Originally posted by ViewFromTheStars
Was just thumbing around videos on youtube and found this:
This is a video of someone demonstrating an HHO torch.
I'm mostly interested in how he was able to touch the torch tip right after use of the torch.. if the temperature of the flame is indeed just warm to
the touch, where is the added heat coming from when it's applied to an object?
Still quite confused as to whether hydrogen and oxygen can exist together in a 'monatomic' state.
I'm surprised more people have not posted. I'm definitely dense on this subject, I'm no chemist.
In this video, at 5:15, it is stated that the flame of "HHO" is only 259 to 279 degrees but 'reacts' quickly to whatever it is applied to..
Am I the only one who finds that intriguing?
Where is all the scientific commentary?
[edit on 13-4-2008 by ViewFromTheStars]
The flame is around a good 2800 degrees C. The tip doesn't get all that hot because it's not the tip that's on fire, and it's spraying out gas
that's very cold, having just undergone adiabatic decompression. It's ballsy to touch it, but I've welded oxyacetylene, which gets up to 3500 C and
the tip doesn't get very hot. I never tried touching it with my bare hands, and I doubt it's recommended, but the tip is certainly nowhere near the
temperature of the flame.
Basically, they're full of crap. HHO doesn't stay that way, certainly not long enough to be bottled and used, let alone long enough to bubble up off
the electrode. You can't keep hydrogen monatomic. It violently and spontaneously combines with other hydrogen to form diatomic hydrogen. That
reaction is extremely energetic, but it can't be harnessed, because it'll occur whenever you put two hydrogen atoms near each other.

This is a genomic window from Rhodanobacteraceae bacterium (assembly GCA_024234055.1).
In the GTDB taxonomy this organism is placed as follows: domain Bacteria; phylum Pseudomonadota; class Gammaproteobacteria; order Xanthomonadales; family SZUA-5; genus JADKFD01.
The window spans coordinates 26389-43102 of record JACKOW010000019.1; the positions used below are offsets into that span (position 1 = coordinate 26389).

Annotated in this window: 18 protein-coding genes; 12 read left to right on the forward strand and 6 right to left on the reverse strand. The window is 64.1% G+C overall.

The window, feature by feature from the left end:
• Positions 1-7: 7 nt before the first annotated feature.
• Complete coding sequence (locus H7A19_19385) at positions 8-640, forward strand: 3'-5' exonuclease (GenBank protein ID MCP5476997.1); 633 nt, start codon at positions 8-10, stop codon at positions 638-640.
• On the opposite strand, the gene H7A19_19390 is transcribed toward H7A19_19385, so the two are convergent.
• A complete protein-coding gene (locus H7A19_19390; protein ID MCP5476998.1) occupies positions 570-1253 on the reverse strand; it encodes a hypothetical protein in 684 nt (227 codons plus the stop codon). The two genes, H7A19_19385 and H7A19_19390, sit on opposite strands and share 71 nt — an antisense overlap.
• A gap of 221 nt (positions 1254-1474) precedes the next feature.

The same is true of oxygen, only a bit less so.
The claims are generally exaggerated, if not blatantly false, not least of all by brown himself. Sure you can run cars on it, but not altogether very
well, and it's not a very efficient process at all. Between generating the gas, compressing for storing it for use in a car, and burning it, I
wouldn't expect to get more than 1/10th of the energy that was in the electricity that went into it.
It works out a fair bit better in stationary applications, but you'd still be lucky to get 1/3. But if you're doing on-site, you're not going to be
using it as a fuel for an engine, you'd damn well be using it for welding, where there isn't any waste heat, since heat is what you're TRYING to
make. It does have some nice welding properties if you plan on welding underwater.
It might be a great idea in, say, France, where everything is nuclear, but in america, where the majority of power comes from coal, it's probably
just as bad for the environment as petrol.
It wouldn't get hotter in contact with a material, unless it's burning incompletely, in which case it would start oxidizing the metal, in effect,
burning that. Which makes it exactly the same as a very crude version of oxyfuel cutting, which has been a standard practice for many decades. It
doesn't work well on metals besides steel, though.
Basically, browne's gas is dangerous stuff, that shouldn't be messed with lightly. It can and will explode at low tank pressures, and shares all the
problems with storage in common with pure hydrogen. You can run cars off of it, you can weld with it, though oxyacetylene is more popular for good
reason, and you can use it in a fuel cell.
Fundamentally, it's no different than the whole craze about hydrogen, only it's less safe, considerably easier to make fuel cells for, and
surrounded by a bunch of bull# hype and scams.